Gateway Commission submits $12.3B project plan — another big step in process

With so many “we’re-really-close-but” moments with the Gateway Tunnel project, it’s easy to overlook some of the milestones in the effort.

Don’t be mistaken, Friday was another big one.

The Hudson Tunnel Project should qualify for advancement to the next phase of the Federal Transit Administration’s Capital Investment Grants Program, based on a new financial plan submitted Friday by the Gateway Program Project Partners, officials said.

The project, which now projects to cost $12.3 billion, includes the construction of a new two-track rail tunnel beneath the Hudson River, the comprehensive rehabilitation of the existing 110-year-old North River Tunnel, and the completion of the third and final section of the Hudson Yards Concrete Casing.

The new financial plan recalculates and strengthens financial commitments by the project partners based on an updated cost estimate accounting for the four-year delay in the project during the previous presidential administration.

The hope is that major construction on the new tunnel can begin in August 2023.

Gov. Phil Murphy was obviously thrilled.

“The Hudson Tunnel Project is of the utmost importance to the economic well-being of New Jersey, our region and our country,” he said. “The updated financial plan that is being submitted today exhibits the commitment of our state and that of our partners to the commencement and completion of the single largest critical infrastructure project in the United States.

“We look forward to working with the (President Joe) Biden administration, Amtrak, New York and the Port Authority (of New York and New Jersey) to begin construction and to provide reliable rail service while creating tens of thousands of jobs and billions in economic benefits to the New Jersey-New York area.”

The estimated cost of $12.3 billion includes $10.1 billion for the new tunnel and $2.2 billion for full rehabilitation of the existing tunnel. The project’s construction cost estimate is down from the $12.7 billion cost estimate in 2017, despite a four-year delay. However, it represents an increase from last year due to time-driven escalation and the continuing need to push back the calendar for beginning major construction.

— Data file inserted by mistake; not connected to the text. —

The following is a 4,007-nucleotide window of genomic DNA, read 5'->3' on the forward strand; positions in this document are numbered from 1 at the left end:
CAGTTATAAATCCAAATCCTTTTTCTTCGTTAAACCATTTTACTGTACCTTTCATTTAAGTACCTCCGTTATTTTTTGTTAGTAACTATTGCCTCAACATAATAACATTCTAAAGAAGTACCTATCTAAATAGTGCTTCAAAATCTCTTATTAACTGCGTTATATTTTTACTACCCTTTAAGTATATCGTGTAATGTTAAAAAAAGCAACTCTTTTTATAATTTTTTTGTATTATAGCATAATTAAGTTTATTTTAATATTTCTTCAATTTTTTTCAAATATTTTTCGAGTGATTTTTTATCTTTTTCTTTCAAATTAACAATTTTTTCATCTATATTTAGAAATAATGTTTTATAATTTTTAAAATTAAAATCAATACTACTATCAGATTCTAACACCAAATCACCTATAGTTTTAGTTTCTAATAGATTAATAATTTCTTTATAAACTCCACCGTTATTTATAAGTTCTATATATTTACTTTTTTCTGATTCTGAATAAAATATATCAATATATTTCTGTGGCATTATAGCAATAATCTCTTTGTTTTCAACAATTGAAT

Overall, the project partners have taken more than $2 billion out of the cost estimate, including $1.4 billion based on advanced design work in the 2019 filing and more than $900 million in property acquisition estimates since Amtrak was able to acquire a major Manhattan property in recent weeks, moving quickly after the U.S. Department of Transportation finalized its environmental review under the new administration.

The partners also committed to aggressively managing cost and schedule during the procurement and construction of the project, incentivizing contractors and seeking opportunities for early work to further mitigate cost and schedule risk.

Balpreet Grewal-Virk, Gateway Commission co-chair and New Jersey commissioner, said the project cannot start soon enough.

“This financial plan is a major step toward finally putting shovels in the ground and getting to work building the rail infrastructure we need for the economy of the future,” she said.

The plan seeks approximately $5.6 billion in FTA Capital Investment Grant funding, or approximately 44% of the CIG-eligible project costs. It is supported by more than $6 billion in commitments toward estimated construction costs by the state of New York, state of New Jersey and the Port Authority to support the commission’s borrowing of low-interest federal loans.

Amtrak has strengthened and demonstrated its commitment to contributing $1.4 billion toward the project’s construction costs and has moved quickly to acquire real property in Manhattan for the project. The states of New Jersey and New York both provided strengthened commitment plans for making support payments to repay the low-interest federal loans in the plan.

Amtrak Chair Tony Coscia, who also serves as a Gateway Commission co-chair, said Amtrak is eager to do its part.

“Amtrak is pleased to have upheld its commitment to the Hudson Tunnel Project by completing the acquisition of New York property needed for a future ventilation and emergency egress shaft,” he said. “Amtrak remains confident in the success of our partners and in the project’s success. Now is the time to move this project to construction once and for all.”